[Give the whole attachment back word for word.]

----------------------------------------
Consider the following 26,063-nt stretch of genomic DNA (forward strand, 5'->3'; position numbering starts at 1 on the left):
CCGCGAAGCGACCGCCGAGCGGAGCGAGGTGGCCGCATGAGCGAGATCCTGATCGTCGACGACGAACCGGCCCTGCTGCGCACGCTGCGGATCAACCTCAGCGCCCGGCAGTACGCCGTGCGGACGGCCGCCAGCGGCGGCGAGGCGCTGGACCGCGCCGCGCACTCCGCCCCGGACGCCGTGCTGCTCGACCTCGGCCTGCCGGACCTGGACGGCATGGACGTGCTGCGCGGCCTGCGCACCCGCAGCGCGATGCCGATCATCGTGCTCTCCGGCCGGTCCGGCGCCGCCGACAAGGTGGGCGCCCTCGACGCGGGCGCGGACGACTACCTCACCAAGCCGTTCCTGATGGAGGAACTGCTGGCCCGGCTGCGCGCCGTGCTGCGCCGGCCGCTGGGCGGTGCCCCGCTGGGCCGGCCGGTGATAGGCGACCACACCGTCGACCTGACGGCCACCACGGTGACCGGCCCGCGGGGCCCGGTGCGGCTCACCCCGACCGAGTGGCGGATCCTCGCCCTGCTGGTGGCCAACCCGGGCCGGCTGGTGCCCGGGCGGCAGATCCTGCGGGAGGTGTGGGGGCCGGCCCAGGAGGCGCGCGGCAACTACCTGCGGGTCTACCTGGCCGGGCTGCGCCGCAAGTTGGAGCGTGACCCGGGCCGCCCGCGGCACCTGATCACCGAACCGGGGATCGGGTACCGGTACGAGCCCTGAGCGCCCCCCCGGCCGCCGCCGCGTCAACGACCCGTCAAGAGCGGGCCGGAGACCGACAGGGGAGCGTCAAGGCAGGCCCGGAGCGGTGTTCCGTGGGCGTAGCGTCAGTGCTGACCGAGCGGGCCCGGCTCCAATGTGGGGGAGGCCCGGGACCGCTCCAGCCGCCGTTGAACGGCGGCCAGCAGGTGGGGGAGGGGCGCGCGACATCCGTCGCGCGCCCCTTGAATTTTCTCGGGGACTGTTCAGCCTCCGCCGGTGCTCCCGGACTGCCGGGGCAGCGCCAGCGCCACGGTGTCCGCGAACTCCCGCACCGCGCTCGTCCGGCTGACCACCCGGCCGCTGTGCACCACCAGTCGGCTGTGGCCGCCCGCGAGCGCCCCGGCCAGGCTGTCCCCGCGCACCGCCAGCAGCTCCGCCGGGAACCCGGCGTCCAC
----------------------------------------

Consider the following 26,063-nt stretch of genomic DNA (forward strand, 5'->3'; position numbering starts at 1 on the left):
CCGCGAAGCGACCGCCGAGCGGAGCGAGGTGGCCGCATGAGCGAGATCCTGATCGTCGACGACGAACCGGCCCTGCTGCGCACGCTGCGGATCAACCTCAGCGCCCGGCAGTACGCCGTGCGGACGGCCGCCAGCGGCGGCGAGGCGCTGGACCGCGCCGCGCACTCCGCCCCGGACGCCGTGCTGCTCGACCTCGGCCTGCCGGACCTGGACGGCATGGACGTGCTGCGCGGCCTGCGCACCCGCAGCGCGATGCCGATCATCGTGCTCTCCGGCCGGTCCGGCGCCGCCGACAAGGTGGGCGCCCTCGACGCGGGCGCGGACGACTACCTCACCAAGCCGTTCCTGATGGAGGAACTGCTGGCCCGGCTGCGCGCCGTGCTGCGCCGGCCGCTGGGCGGTGCCCCGCTGGGCCGGCCGGTGATAGGCGACCACACCGTCGACCTGACGGCCACCACGGTGACCGGCCCGCGGGGCCCGGTGCGGCTCACCCCGACCGAGTGGCGGATCCTCGCCCTGCTGGTGGCCAACCCGGGCCGGCTGGTGCCCGGGCGGCAGATCCTGCGGGAGGTGTGGGGGCCGGCCCAGGAGGCGCGCGGCAACTACCTGCGGGTCTACCTGGCCGGGCTGCGCCGCAAGTTGGAGCGTGACCCGGGCCGCCCGCGGCACCTGATCACCGAACCGGGGATCGGGTACCGGTACGAGCCCTGAGCGCCCCCCCGGCCGCCGCCGCGTCAACGACCCGTCAAGAGCGGGCCGGAGACCGACAGGGGAGCGTCAAGGCAGGCCCGGAGCGGTGTTCCGTGGGCGTAGCGTCAGTGCTGACCGAGCGGGCCCGGCTCCAATGTGGGGGAGGCCCGGGACCGCTCCAGCCGCCGTTGAACGGCGGCCAGCAGGTGGGGGAGGGGCGCGCGACATCCGTCGCGCGCCCCTTGAATTTTCTCGGGGACTGTTCAGCCTCCGCCGGTGCTCCCGGACTGCCGGGGCAGCGCCAGCGCCACGGTGTCCGCGAACTCCCGCACCGCGCTCGTCCGGCTGACCACCCGGCCGCTGTGCACCACCAGTCGGCTGTGGCCGCCCGCGAGCGCCCCGGCCAGGCTGTCCCCGCGCACCGCCAGCAGCTCCGCCGGGAACCCGGCGTCCAC